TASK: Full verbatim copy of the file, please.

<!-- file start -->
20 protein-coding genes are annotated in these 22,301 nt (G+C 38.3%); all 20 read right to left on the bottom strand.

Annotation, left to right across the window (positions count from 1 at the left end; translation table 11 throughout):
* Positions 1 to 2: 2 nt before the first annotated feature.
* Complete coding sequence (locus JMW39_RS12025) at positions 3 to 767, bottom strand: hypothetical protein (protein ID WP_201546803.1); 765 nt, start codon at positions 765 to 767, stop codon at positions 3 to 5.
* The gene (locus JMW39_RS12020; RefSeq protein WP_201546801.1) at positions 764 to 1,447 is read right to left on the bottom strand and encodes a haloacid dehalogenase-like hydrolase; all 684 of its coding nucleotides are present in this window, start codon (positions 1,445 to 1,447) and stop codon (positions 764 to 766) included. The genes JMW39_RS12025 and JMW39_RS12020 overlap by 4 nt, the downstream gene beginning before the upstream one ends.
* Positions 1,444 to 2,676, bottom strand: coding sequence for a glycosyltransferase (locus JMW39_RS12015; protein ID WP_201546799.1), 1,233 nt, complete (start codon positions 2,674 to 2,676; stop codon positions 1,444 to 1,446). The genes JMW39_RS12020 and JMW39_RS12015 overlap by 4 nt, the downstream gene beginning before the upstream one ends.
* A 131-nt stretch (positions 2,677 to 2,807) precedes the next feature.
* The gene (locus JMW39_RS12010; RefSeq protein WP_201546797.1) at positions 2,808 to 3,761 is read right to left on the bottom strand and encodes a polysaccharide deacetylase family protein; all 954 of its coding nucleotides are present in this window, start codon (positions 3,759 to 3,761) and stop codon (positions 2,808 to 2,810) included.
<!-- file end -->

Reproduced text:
20 protein-coding genes are annotated in these 22,301 nt (G+C 38.3%); all 20 read right to left on the bottom strand.

Annotation, left to right across the window (positions count from 1 at the left end; translation table 11 throughout):
* Positions 1 to 2: 2 nt before the first annotated feature.
* Complete coding sequence (locus JMW39_RS12025) at positions 3 to 767, bottom strand: hypothetical protein (protein ID WP_201546803.1); 765 nt, start codon at positions 765 to 767, stop codon at positions 3 to 5.
* The gene (locus JMW39_RS12020; RefSeq protein WP_201546801.1) at positions 764 to 1,447 is read right to left on the bottom strand and encodes a haloacid dehalogenase-like hydrolase; all 684 of its coding nucleotides are present in this window, start codon (positions 1,445 to 1,447) and stop codon (positions 764 to 766) included. The genes JMW39_RS12025 and JMW39_RS12020 overlap by 4 nt, the downstream gene beginning before the upstream one ends.
* Positions 1,444 to 2,676, bottom strand: coding sequence for a glycosyltransferase (locus JMW39_RS12015; protein ID WP_201546799.1), 1,233 nt, complete (start codon positions 2,674 to 2,676; stop codon positions 1,444 to 1,446). The genes JMW39_RS12020 and JMW39_RS12015 overlap by 4 nt, the downstream gene beginning before the upstream one ends.
* A 131-nt stretch (positions 2,677 to 2,807) precedes the next feature.
* The gene (locus JMW39_RS12010; RefSeq protein WP_201546797.1) at positions 2,808 to 3,761 is read right to left on the bottom strand and encodes a polysaccharide deacetylase family protein; all 954 of its coding nucleotides are present in this window, start codon (positions 3,759 to 3,761) and stop codon (positions 2,808 to 2,810) included.